Every day, unqualified coworkers lay atrocious weight loss advice on the ears of those sitting around them. No matter how passive-aggressively we adjust our headphones, Mr. Never-Worked-Out-A-Day-In-His-Life still can’t wait to make up some bullshit statistic about the benefits of carbo-loading for office work. Weed out his myths, encourage him to keep relying on research from fitspo_skinnyarm_xo’s Tumblr page, and know your facts.
What your coworker says: “These meal replacement bars covered in egg yolks with whey powder all mixed together into one awesome morning smoothie blend really pack the protein before work.”
Truth: High protein shakes are designed for people who are trying to gain weight. The only calories you’ve burned, my friend, are the ones it takes to rip off that damn near impossible wrapper. Granted it can be a strenuous finger workout without scissors, but that doesn’t justify all those unnecessary calories. Protein powders and excessive “power shakes” will, without a doubt, help you gain weight if that’s what you want–but if you don’t build muscle, you’ll build fat. Instead, eat something balanced that’s high in fiber to keep you going until lunch, like oatmeal. Blended doesn’t make it better for you.
What your coworker says: “Liquid diets are guaranteed to help you drop at least three pounds.”
Truth: You’ll lose three pounds this week, but gain five the next as you gorge yourself in Chipotle after depriving your body of the solid foods you crave. Embarking on a low calorie liquid fast is like taking your metabolism on an extreme roller coaster. It’s all fun and games during the initial plummet, but rest assured, it will break down and get stuck.
What your coworker says: “Four laps in the pool is the equivalent of running a mile because of the inverse relationship of muscle groups to distance on an XY graph. Trust me, I work out in real gyms.”
Truth: If the statistic sounds made up, it 100 percent is fake 100 percent of the time. There’s a correlation somewhere in there, and just like this guy, I’m going to keep throwing around statistical jargon so I sound like I’m confident in what I’m saying. Play along, or you’ll never hear the end of numbers and facts he pulled straight off his personal blog.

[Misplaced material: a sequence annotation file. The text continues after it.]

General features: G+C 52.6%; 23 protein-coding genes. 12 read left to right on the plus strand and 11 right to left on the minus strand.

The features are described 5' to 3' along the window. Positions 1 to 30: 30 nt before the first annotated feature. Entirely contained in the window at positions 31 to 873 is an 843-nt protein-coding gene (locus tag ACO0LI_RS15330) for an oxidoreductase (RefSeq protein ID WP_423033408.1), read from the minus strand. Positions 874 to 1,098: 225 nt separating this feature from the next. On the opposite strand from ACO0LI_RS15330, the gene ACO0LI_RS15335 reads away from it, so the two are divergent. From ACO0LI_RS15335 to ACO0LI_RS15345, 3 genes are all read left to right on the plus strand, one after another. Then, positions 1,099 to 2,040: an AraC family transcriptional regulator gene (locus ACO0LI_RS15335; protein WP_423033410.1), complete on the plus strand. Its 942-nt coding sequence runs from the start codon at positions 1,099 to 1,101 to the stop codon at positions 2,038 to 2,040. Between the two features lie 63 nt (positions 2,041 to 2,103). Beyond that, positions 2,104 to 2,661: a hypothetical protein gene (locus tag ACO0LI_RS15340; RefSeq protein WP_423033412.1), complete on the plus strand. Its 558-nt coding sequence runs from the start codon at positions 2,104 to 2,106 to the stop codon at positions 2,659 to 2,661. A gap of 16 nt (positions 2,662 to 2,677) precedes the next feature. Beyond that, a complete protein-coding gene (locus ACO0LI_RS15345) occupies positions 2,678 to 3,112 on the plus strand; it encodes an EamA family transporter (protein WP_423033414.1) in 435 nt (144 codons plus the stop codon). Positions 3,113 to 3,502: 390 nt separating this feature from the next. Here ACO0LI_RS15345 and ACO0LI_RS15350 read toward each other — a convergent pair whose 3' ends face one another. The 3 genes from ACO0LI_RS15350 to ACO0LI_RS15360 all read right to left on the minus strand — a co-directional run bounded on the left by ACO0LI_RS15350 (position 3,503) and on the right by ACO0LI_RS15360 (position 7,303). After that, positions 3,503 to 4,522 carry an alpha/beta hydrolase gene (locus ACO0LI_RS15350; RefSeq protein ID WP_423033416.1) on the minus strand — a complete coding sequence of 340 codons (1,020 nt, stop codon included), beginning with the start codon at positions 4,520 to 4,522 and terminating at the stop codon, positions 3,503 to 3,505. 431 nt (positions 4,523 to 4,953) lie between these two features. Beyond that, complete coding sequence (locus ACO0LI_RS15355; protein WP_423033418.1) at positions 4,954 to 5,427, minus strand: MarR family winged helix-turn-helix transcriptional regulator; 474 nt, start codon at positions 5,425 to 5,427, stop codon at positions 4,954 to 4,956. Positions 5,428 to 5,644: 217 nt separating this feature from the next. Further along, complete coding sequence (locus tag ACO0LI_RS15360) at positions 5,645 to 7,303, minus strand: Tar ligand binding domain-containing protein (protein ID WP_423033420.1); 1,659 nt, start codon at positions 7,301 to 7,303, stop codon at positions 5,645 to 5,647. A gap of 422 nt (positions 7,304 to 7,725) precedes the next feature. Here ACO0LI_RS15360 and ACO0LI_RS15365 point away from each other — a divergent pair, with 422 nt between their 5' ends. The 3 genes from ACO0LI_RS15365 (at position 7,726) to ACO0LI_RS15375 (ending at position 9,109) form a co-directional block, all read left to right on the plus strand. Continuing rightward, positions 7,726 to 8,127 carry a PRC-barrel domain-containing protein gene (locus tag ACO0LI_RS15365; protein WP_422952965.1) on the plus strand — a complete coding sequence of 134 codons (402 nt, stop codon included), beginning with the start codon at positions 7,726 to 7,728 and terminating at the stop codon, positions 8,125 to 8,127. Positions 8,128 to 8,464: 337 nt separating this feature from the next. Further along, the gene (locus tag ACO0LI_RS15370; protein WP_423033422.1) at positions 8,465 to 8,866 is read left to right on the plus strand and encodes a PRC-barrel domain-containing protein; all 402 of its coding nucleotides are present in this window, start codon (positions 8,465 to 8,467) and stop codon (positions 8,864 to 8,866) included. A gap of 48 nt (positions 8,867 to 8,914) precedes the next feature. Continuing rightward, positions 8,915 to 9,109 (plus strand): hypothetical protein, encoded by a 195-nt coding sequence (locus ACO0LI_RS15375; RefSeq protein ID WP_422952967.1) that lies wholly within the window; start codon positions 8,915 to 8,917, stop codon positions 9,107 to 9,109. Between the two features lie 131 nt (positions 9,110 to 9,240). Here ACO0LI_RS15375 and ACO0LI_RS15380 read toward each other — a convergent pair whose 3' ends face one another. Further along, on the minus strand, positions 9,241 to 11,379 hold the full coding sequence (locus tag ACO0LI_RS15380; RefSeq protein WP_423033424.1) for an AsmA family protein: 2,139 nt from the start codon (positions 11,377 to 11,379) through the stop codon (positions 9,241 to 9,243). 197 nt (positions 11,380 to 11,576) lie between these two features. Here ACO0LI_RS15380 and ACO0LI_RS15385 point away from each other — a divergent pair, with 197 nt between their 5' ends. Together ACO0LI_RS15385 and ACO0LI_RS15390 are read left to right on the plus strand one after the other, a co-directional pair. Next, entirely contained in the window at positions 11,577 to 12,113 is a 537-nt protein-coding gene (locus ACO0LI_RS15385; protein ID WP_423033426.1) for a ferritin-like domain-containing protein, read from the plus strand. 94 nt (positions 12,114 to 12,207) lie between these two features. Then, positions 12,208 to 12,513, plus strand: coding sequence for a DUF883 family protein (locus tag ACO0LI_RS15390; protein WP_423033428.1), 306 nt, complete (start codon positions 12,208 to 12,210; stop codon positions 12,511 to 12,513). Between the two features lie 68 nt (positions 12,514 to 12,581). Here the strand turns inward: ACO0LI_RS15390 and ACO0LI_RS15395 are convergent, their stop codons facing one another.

What your coworker says: “I’m doing the Paleo diet so I can eat as much as I want.”
Truth: Remember physics class back in high school? Remember how 1,000 pounds of steel weighs the same as 1,000 pounds of feathers, just like 2,000 calories worth of eggs is the same as 2,000 calories worth of red meat? In terms of energy (because a calorie is, in fact, a unit of energy) they pack the same heat. Eight thousand calories worth of carrots every day without intense exercise will make you fat. The Paleo Diet, while still being researched, isn’t an excuse for excessive eating, as many make it out to be.
What your coworker says: “You should eat six large meals a day to keep your metabolism going.”
Truth: This one has some validity, but your coworker sucks so much you’re absolutely positive he’s probably doing it wrong. If you do the six meals a day thing, good for you, because your metabolism will cruise away at work all day. But, if you look at your caloric intake as a whole each day, you still want to hit your respective, well-balanced, caloric goal. It’s beyond easy to overshoot those goals when you mentally and physically break it down into six separate meals, especially when a burger would count for two whole meals.
What your coworker says: “These diet pills rock, I totally recommend them! They make me poop soooooo much so I can get so skinny.”
Truth: There are side effects to every diet pill. Massive amounts of caffeine paired with crazy drugs may rev your metabolism, but your heart should not beat a million mph after every meal. Also, almost every marketed diet pill has some sort of side effect dealing with your intestinal track, so, gross. You’ll lose weight thanks to increased bowel movements, meaning you’ll spend hours on the shitter dehydrating yourself. So, bye bye water weight, but you’re still fat. Avoid diet pills–they’re an economic ploy to trick you into what is somewhat of a placebo effect.
What your coworker says: “Sunday is my cheat day.”
Truth: Finally, they speak some truth! Always have a cheat day. Sure, it’ll throw your body for a spin and keep things metabolically interesting, but more importantly, it’ll keep your sanity. It’s in our human nature to give in to gluttony once in a while, and if you can control when you do, you’re less likely to give up on your diet in the long run. So enjoy that Doritos Locos Taco trash your stomach will eventually hate you for. You deserve it, champ!